Yakima County Prosecutor sends sentencing message to gang membersPosted: Updated:
It's not illegal to be in a gang. Prosecuting Attorney Jim Hagarty said gang crime doesn't even make up the majority of Yakima County crime.
"I think where it keys in is in the serious ones, the drive-by shootings and the homicides. We're talking 80 to 85 percent of those have some gang over tone," said Hagarty.
Wearing colors may not get you arrested, but it can add time to your sentence, if found guilty of a crime. The prosecutor's office is now adding what's called a "gang enhancement," it allows the judge to add time to a gang members sentence, just for their gang affiliation.
"We're now on a policy here that any gang crime we're going to add the enhancement," said Hagarty.
Prosecuting attorney's must prove that a person is a gang member. These are some things that would hold up in court: self admission of gang status, gang tattoos, being photographed wearing gang colors or attire, or association with admitted gang members.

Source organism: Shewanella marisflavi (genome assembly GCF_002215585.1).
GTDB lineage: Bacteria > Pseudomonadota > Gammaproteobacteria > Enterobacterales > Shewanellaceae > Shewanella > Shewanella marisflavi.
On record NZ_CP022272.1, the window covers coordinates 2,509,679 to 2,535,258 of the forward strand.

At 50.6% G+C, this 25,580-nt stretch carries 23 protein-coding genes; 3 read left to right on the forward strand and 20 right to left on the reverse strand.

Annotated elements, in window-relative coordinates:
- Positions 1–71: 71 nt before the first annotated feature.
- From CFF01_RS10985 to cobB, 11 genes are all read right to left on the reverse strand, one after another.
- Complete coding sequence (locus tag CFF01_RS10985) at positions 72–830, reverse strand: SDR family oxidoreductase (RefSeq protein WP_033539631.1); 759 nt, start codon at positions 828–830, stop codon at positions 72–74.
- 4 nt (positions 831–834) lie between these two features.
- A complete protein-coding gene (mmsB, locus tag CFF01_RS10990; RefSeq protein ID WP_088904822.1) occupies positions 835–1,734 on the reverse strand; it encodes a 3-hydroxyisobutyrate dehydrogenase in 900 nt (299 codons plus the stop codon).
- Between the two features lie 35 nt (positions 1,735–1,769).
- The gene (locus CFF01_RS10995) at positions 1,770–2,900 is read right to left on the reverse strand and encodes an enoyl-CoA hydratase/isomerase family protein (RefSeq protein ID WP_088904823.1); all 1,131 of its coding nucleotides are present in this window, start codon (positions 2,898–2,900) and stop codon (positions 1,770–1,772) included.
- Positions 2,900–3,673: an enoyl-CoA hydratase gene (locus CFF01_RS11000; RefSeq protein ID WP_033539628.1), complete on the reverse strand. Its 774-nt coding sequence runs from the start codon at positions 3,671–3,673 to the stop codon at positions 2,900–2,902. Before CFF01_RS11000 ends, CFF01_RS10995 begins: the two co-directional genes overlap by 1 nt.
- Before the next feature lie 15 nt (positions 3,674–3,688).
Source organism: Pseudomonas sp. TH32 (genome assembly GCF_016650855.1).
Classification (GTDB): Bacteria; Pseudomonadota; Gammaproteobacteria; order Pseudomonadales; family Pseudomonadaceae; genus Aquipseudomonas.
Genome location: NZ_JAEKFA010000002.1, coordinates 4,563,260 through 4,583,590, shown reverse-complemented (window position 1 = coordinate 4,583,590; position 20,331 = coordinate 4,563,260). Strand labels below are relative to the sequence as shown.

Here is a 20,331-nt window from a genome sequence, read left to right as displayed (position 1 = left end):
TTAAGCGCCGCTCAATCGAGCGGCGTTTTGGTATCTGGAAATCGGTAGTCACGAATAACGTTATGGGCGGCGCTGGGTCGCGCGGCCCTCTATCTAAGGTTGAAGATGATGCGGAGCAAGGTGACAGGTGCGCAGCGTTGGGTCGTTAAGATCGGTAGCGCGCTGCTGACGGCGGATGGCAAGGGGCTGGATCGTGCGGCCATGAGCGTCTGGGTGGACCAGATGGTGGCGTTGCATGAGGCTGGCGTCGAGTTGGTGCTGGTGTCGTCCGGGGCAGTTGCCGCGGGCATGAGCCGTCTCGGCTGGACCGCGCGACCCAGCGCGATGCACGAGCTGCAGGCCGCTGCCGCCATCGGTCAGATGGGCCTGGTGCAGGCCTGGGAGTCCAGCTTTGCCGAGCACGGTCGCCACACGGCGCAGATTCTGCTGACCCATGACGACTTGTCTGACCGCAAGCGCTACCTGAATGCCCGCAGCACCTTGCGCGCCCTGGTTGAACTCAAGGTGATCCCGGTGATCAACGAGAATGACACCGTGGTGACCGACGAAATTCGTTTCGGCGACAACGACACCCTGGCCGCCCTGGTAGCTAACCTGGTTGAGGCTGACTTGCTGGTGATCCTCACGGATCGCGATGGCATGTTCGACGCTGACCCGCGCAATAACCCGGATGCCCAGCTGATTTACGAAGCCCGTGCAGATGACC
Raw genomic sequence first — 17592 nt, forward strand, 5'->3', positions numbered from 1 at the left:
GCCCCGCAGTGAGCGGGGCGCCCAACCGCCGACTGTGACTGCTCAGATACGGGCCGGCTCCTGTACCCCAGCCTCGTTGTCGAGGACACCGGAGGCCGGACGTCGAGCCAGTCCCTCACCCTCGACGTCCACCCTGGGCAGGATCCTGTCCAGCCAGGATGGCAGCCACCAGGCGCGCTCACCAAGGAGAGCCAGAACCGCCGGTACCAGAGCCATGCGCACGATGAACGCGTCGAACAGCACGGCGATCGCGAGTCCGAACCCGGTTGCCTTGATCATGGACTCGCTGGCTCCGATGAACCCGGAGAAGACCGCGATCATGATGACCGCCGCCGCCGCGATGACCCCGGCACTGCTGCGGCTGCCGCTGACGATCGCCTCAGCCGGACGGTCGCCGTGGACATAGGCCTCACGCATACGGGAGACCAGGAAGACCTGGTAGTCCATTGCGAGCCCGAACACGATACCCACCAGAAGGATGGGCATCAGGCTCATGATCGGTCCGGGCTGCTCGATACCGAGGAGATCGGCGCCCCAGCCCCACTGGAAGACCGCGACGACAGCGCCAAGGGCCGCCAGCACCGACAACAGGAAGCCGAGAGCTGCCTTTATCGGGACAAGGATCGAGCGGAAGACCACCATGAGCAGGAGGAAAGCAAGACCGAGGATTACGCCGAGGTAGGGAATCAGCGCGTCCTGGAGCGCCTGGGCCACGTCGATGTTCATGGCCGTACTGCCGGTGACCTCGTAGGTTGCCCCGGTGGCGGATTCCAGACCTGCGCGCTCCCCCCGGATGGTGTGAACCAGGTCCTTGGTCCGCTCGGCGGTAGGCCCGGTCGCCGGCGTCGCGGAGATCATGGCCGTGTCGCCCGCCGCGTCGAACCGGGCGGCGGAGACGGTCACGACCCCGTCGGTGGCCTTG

Hagarty would even like to take gang sentencing one step further.
"Let's take that discretion away and make it mandatory and if your found the judge has to add that 12 or 24 on it," said Hagarty.
Mandatory gang sentencing enhancement will take more legislation. For now the prosecutor's office will hope the judges add time to sentences. Hagarty said you have to set an example and show people if they choose gangs they'll be doing the time.